This was 2009, so Joe was about five, Camille three and George was a baby. We had just had a NICU baby and gone through a six month long house selling and buying process. Needless to say, I was stressed beyond belief. I had very little help with anything, from a baby who couldn't go out in crowds to keeping the house perfect for prospective buyers to  keeping the children entertained when we had to leave at a moments notice. My husband was always harping on how expensive the move was or was going to be. Many days, I drove around crying as my baby screamed in the back seat as I had no where to go, no money to take them to a play area, it was often snowing and I was exhausted.

When we moved, things finally calmed down and I told my husband I really, really, REALLY needed a vacation that did NOT involve going to see his grandparents. I adore them but the kids were young and active and it was hard to keep them contained. I just needed to get away, to relax, somewhere, anywhere. BIL encouraged me to look into the discounts he received on the ship and I did. Together, we got the cost down very low and I even worked out a travel plan that would make getting to the site cheap.

My husband said no.

In the end, it was fine because we would have been there in October, when I would have been three months pregnant. For me, I was sure morning sickness and a giant ship wouldn't mix.

I sound like I handled it well but I didn't. I still don't. I was pissed. I needed a break. In the years that followed, I needed a break too but never got one. In fact, it hasn't been until I began coaching again that I feel like I've gotten a bit of a break. How ironic or sad is it that WORK is my break from STRESS?

(I love what I do, though, so don't feel too bad on that account.)

I used to make excuses to everyone, myself included if I am honest, as to why we didn't do anything other than go visit his grandparents. I used to make excuses as to why the "trip" he wanted to take was a week long but a family reunion for me was three days, most of it driving. This past year, I decided to be done with excuses. I no longer kept our summer open in the hopes that we might visit my parents or people might visit us. On the advice of one of our kids' therapists, I enrolled them in camps and fun things to do. It was probably the happiest summer I have had as a parent.

This year, I've been asked how my summer vacation schedule works with coaching. My response was, "I'll take all the hours you can give me!" I've started putting the kids in camps and swim team. My boys are doing baseball. If I can't have the family vacation I dream of, we might as well have fun at home. And when people ask me why we don't travel, I don't give them the half truths of "we can't afford it" or "we're busy." I give them a snarky version of the truth: My husband is allergic to vacations or traveling.

It's the truth because what is holding us- him- back isn't our children's ages or money or anything. He refuses to save for a trip. He says I only want to take them to Disney (not true) and he hates Disney (true). He says it is too expensive and makes up the amount of money it will cost in his head. No amount of logic or anything will convince him that no, family trips can be done for much cheaper.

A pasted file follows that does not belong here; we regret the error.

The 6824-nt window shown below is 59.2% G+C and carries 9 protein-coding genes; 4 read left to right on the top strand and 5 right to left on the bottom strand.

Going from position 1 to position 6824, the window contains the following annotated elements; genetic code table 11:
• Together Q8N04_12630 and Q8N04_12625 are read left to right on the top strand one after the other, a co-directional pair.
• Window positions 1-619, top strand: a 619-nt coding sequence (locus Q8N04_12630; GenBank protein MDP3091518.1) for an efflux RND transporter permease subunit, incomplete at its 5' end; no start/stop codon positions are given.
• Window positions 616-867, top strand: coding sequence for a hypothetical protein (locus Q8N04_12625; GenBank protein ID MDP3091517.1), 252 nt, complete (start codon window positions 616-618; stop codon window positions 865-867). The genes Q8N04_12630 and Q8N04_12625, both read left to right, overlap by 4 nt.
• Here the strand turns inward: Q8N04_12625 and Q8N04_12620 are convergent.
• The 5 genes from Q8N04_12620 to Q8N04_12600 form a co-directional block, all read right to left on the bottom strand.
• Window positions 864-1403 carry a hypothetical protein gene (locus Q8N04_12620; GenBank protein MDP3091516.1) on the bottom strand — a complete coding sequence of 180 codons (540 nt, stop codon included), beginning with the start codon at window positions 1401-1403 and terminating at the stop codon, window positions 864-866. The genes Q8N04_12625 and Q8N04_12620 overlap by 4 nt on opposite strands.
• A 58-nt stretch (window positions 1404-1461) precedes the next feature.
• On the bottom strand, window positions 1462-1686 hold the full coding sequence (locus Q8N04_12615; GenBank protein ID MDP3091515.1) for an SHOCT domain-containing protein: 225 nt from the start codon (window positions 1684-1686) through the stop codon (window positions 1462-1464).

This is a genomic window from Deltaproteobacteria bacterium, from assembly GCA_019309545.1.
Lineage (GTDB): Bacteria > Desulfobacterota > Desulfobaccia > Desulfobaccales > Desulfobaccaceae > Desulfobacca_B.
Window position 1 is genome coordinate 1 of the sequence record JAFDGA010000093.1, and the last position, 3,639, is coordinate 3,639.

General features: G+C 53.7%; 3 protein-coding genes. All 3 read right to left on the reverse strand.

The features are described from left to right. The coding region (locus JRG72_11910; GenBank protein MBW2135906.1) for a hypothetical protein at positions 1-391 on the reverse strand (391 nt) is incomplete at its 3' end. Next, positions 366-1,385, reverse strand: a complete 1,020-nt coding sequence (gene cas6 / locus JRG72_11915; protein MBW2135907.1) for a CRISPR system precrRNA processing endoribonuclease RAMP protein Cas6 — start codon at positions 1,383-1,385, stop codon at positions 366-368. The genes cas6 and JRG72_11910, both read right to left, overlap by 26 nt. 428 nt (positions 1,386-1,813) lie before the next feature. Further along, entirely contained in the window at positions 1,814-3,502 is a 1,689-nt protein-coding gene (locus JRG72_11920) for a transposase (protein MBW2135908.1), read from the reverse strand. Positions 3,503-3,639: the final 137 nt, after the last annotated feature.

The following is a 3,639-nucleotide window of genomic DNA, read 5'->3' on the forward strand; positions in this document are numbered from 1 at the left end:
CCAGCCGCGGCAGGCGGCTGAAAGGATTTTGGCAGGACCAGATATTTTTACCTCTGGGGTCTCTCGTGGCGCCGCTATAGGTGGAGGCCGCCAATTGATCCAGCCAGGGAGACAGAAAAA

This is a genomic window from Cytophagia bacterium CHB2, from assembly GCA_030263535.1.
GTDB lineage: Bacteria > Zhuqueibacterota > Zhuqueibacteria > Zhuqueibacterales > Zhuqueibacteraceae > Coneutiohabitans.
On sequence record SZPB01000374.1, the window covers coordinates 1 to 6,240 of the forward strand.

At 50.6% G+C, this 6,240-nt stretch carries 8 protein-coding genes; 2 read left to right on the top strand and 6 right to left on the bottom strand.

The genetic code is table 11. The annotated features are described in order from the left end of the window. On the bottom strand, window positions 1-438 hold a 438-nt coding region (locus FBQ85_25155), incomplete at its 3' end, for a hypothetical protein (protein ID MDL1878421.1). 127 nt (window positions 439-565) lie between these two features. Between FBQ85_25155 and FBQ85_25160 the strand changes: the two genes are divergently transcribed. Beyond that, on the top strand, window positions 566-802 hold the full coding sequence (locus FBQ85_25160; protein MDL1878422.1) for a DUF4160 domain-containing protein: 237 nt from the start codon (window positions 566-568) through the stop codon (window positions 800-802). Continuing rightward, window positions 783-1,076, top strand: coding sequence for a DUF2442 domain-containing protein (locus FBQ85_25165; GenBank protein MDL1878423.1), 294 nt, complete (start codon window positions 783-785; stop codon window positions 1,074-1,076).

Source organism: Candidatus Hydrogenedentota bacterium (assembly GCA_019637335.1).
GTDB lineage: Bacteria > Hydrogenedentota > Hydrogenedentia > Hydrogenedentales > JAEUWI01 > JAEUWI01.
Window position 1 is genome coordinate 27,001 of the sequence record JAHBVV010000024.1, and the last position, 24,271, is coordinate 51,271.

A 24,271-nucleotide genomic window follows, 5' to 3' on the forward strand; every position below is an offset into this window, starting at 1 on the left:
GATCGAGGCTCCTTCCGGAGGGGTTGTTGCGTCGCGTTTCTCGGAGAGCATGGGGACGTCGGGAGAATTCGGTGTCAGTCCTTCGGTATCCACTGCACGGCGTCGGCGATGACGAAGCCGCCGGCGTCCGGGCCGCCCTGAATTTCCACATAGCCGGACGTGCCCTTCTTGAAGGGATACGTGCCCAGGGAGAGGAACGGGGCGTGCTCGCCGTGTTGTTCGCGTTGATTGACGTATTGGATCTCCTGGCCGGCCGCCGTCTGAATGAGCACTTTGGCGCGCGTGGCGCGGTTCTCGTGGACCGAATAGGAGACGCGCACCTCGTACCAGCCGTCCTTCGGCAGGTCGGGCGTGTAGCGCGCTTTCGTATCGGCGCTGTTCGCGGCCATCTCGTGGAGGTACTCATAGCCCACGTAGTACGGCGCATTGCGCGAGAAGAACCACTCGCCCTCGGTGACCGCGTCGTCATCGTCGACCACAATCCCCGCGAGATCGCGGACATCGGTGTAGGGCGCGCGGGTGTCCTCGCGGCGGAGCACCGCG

The other week we used a free night in a hotel for a mini-staycation for his birthday. His brother called him to say hello and told my husband that he, BIL, had auditioned for another job on a Disney cruise ship. We are, of course, happy and hopeful that he is offered the job.

He said, "I get discounts, you know. You should bring the kids."

I snorted. "I know. Trust me, I know. It's not me you have to convince. Talk to your brother. He does not vacation."

My husband talked to his brother and, after they hung up, he said, "We should do that."

I choked. "Whatever."

"It only costs XYZ dollars."

I pointed out that it cost that much five years ago and he refused to go then. I reminded him that it would a Disney cruise and he hates Disney. There would be small children there, etc. He finally said, "Unless something else comes up, we should save for it."

I've heard this before. Something always comes up. Someone always needs therapy or new shoes or the house needs to be repaired. (Currently, it needs to be washed and painted.) He'll find an excuse to not take the kids out of school, even if they only miss a day or two, even if it will only get harder to take them out in the coming years.

I am actually refusing to discuss this with him. (To be fair, I also won't discuss our annual trip to visit his grandparents since he is not entertaining the idea of me going to a wedding.) Why? I know it won't happen. I'm toying with the idea of taking the kids to visit some friends. While I don't relish the idea of taking them alone and I really, really want a vacation with just the six of us, this is the hand I've have to deal with. I want to experience things with my kids and I'll have to do it on my own, while my husband stays behind.

And hey, if I have to stay in the midwest and be envious of other peoples vacation pictures, I might as well do it while I'm hanging out on a deck, working.